At the end of 2013, I purchased the Fujitsu ScanSnap SV600 contactless scanner. I blogged here about how intrigued I was by a scanner that scans from above and doesn’t need to touch the (potentially delicate) items being scanned.
It arrived, I set it up without much difficulty and almost immediately I hit a trouble spot. The first things I tried to scan had curled edges. First, there was the letter that my grandfather had written my grandmother. It had been stored for 87 years in the envelope in which it was mailed At 36 pages, the letter didn’t lie flat in the envelope, so the folds were rounded. I had hoped I could flatten the image with the included software, but gave up pretty quickly.
I found myself really disappointed and even looked into returning it. But I’d waited too long and it was after the 30-day deadline imposed by the seller.
That was actually a blessing in disguise, because when I was at RootsTech in February, I had the opportunity to talk with a Fujitsu representative who gave me a great idea: Buy a piece of non-glare glass to put over the objects I want to scan that have curled edges.
It took me awhile to get that done, but in the meantime I started appreciating how great the scanner is for non-curled documents and photographs. I just lay them down on the mat and push a button. (I can even do more than one item at a pass and they’ll be saved into separate documents) The process is quite simple and I don’t have to worry about damaging the photo by putting it through my sheet-fed ScanSnap S1500M (a precursor to the current iX500). I don’t have a flat-bed scanner.
I finally got around to buying the non-glare glass and that idea turned out to be a stroke of genius. Here’s the first page of the letter scanned through the piece of glass. It’s not perfect–the folds are still visible and a would take a little bit of effort to lift the glass for multi-page documents. But the pesky curvature is gone and the light is uniform. It’s a simple, low-cost (under $20) solution.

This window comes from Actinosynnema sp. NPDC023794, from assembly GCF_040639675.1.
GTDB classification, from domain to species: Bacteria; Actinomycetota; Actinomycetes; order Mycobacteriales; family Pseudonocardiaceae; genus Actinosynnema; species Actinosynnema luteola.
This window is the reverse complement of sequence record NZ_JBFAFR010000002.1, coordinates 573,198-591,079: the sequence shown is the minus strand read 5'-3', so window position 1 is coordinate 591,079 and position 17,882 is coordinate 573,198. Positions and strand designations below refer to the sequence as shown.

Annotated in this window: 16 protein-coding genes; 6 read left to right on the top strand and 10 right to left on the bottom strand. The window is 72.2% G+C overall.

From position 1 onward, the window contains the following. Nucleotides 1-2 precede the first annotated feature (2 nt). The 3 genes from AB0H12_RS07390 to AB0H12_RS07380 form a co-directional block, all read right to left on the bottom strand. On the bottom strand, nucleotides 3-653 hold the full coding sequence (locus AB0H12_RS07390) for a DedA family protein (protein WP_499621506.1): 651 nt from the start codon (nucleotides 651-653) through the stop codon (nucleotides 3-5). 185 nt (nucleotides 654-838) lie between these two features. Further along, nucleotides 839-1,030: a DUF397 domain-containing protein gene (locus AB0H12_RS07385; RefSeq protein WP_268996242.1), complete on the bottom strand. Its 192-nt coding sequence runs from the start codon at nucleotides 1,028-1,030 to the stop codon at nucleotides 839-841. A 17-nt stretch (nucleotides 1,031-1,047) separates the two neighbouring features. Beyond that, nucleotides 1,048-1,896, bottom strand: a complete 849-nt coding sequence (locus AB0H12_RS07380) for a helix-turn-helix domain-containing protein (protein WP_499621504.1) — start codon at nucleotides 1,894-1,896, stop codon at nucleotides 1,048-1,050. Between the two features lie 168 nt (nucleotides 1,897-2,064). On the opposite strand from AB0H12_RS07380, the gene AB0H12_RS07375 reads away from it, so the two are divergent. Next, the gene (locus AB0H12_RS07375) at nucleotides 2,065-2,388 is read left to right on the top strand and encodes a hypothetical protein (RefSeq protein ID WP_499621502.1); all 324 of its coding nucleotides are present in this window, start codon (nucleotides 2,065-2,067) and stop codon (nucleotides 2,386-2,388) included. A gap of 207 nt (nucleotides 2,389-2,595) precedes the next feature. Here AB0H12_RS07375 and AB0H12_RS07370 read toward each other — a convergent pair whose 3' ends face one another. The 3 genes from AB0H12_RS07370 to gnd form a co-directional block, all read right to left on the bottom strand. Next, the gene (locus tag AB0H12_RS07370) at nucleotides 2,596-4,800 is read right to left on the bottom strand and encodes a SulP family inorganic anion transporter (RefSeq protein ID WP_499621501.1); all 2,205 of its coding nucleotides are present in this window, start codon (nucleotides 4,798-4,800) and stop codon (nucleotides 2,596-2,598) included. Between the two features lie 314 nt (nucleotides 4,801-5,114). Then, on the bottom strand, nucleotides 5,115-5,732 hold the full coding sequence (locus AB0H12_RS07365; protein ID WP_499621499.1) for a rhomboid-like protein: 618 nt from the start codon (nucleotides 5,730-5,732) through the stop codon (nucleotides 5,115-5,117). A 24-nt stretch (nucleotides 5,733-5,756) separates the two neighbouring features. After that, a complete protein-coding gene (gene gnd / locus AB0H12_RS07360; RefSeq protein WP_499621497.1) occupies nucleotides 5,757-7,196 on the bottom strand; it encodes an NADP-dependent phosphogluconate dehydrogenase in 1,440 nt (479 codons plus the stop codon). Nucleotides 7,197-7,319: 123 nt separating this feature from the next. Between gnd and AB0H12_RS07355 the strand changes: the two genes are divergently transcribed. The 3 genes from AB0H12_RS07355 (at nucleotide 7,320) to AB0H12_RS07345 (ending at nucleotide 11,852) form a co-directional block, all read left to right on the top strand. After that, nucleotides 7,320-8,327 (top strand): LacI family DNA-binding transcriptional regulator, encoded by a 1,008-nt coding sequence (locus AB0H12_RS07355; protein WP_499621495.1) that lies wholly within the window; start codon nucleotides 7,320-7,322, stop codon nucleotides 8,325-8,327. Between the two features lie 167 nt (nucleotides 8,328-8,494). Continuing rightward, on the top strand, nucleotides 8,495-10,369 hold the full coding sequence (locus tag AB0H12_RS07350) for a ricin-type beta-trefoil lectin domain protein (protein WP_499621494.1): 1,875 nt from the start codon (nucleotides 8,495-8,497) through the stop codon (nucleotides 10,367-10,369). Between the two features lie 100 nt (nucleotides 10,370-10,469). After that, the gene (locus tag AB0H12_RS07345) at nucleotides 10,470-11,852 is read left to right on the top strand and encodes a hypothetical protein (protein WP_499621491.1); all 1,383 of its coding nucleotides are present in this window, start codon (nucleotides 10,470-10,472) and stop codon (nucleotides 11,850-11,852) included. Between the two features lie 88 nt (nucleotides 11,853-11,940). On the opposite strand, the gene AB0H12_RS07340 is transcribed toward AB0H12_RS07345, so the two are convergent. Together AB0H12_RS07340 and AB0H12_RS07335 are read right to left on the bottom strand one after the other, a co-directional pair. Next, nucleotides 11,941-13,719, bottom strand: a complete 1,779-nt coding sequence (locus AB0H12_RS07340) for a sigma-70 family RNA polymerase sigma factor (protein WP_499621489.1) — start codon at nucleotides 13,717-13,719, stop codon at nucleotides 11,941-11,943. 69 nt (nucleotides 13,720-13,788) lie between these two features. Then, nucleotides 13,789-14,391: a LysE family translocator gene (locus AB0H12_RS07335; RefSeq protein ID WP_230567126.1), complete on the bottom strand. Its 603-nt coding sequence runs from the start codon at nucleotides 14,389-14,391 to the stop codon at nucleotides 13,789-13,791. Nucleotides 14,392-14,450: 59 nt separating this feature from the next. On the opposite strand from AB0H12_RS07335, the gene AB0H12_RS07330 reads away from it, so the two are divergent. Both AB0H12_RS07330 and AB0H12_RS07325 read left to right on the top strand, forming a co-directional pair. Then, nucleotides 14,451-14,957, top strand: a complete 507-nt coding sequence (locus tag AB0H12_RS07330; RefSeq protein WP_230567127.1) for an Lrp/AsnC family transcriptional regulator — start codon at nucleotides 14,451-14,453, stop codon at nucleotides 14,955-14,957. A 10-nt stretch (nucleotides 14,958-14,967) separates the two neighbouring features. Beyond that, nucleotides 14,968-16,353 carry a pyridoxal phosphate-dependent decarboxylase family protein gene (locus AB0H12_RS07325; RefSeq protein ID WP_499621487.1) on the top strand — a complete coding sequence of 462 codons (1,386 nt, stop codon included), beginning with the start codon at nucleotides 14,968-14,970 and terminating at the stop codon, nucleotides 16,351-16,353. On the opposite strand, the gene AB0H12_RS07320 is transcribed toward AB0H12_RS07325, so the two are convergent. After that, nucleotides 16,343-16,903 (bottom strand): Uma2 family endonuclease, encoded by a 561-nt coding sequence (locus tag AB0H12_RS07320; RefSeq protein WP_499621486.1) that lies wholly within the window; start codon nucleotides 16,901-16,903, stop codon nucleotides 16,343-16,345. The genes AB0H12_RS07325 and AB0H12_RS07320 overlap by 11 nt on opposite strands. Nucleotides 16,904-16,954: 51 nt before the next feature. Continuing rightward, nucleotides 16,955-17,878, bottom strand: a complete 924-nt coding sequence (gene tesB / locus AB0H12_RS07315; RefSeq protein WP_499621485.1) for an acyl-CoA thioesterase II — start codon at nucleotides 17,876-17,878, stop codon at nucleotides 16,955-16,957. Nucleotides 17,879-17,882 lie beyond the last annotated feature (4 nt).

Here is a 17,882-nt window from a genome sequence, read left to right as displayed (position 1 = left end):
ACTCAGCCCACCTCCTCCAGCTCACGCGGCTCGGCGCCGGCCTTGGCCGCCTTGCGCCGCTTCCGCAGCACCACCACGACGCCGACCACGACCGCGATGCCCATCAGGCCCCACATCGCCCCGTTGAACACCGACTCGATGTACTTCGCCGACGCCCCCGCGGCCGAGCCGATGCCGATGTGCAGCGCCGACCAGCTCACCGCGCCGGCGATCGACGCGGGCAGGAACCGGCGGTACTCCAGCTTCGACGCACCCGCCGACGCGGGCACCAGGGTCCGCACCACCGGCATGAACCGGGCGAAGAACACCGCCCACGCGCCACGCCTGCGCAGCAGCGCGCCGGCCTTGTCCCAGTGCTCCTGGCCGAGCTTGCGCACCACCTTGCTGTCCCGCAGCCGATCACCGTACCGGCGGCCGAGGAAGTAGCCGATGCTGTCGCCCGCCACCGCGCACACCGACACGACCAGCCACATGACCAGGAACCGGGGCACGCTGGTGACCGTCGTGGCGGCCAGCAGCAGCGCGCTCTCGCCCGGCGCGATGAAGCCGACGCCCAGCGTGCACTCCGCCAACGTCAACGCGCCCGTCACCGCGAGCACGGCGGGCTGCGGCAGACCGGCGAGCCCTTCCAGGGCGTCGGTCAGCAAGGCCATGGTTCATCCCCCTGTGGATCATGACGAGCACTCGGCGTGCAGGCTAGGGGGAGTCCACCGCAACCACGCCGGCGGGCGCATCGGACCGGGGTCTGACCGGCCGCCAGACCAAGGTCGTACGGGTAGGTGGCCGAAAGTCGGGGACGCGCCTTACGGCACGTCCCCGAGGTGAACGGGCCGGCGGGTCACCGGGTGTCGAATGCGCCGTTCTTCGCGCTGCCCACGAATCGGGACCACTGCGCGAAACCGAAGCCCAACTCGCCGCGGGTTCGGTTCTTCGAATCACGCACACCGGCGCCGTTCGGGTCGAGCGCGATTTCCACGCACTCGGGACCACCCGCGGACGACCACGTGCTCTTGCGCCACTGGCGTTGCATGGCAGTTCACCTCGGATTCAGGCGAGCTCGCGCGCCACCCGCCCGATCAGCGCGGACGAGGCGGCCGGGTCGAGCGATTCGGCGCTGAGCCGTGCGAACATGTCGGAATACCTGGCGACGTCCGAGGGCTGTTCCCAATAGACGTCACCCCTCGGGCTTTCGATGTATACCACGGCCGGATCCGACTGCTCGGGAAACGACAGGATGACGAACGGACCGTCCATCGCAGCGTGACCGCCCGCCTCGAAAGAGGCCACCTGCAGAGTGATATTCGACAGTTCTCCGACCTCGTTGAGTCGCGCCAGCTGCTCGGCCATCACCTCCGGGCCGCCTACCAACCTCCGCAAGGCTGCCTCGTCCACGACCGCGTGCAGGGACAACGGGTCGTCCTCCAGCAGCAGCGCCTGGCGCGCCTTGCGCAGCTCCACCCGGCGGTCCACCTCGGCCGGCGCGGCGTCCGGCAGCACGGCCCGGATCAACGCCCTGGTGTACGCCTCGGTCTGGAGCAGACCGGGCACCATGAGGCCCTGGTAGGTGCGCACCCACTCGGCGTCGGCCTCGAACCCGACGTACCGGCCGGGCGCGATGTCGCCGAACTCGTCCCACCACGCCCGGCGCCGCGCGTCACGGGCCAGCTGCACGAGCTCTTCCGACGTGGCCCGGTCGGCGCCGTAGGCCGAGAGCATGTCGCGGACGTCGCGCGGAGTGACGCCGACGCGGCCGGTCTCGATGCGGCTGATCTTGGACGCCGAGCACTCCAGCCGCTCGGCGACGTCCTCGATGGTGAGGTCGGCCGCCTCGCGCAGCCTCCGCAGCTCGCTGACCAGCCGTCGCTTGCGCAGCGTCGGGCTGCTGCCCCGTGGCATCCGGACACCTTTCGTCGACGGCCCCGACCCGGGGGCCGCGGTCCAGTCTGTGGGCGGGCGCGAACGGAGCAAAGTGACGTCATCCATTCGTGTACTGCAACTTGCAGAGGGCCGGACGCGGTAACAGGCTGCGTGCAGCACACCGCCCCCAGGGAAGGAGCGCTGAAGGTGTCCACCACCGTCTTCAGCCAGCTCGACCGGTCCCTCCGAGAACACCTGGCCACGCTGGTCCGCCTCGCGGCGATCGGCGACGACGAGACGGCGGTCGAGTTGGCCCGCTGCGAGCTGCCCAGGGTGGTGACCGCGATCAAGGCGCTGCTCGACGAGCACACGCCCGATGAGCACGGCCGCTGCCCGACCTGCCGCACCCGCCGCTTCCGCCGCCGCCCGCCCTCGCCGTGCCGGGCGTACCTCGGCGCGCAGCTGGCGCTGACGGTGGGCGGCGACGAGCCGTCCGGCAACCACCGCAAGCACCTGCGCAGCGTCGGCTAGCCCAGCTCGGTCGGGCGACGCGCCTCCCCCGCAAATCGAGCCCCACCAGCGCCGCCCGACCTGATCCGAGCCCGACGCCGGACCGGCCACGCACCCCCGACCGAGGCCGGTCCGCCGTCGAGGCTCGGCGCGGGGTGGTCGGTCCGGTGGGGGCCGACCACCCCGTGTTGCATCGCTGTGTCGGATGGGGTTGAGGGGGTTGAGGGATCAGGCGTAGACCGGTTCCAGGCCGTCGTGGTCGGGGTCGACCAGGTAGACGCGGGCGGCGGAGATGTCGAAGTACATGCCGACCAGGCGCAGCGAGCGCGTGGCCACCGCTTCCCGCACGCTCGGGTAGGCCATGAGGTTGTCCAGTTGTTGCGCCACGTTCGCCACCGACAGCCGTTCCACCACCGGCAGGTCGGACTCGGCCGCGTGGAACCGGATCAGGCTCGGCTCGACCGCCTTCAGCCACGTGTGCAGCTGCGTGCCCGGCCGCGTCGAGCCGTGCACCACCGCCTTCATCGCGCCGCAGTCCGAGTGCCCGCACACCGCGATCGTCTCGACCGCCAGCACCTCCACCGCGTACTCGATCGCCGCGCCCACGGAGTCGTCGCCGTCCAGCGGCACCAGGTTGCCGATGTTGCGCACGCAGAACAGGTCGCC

I love my sheet-fed scanner, which is very fast and will scan both sides of the page simultaneously. But for delicate items and for books or magazines that can be scanned without pushing down on their spine, the SV600 is pretty swell. I haven’t experimented with scanning books yet, but for magazines, I’ve seen that it does a nice job of flattening the image so that the pages don’t slant toward the middle of a double-page spread.
I don’t know that I will use it as much as I anticipated when I purchased it–it’s unclear that my needs merit the $600 price tag. But now that I have it, I’m looking forward to getting to know it better (and appreciate it more). I know it will come in handy.
Now that I think about it, a Flip-Pal mobile scanner might have served much the same function, at much lower price point–and had the advantage of being portable. I’m tempted to purchase a Flip-Pal one of these days. (I’m turning into a scanner collector!) If so, I’ll be interested to see when I choose to use which scanner. And I’ll report here, if you’re interested too.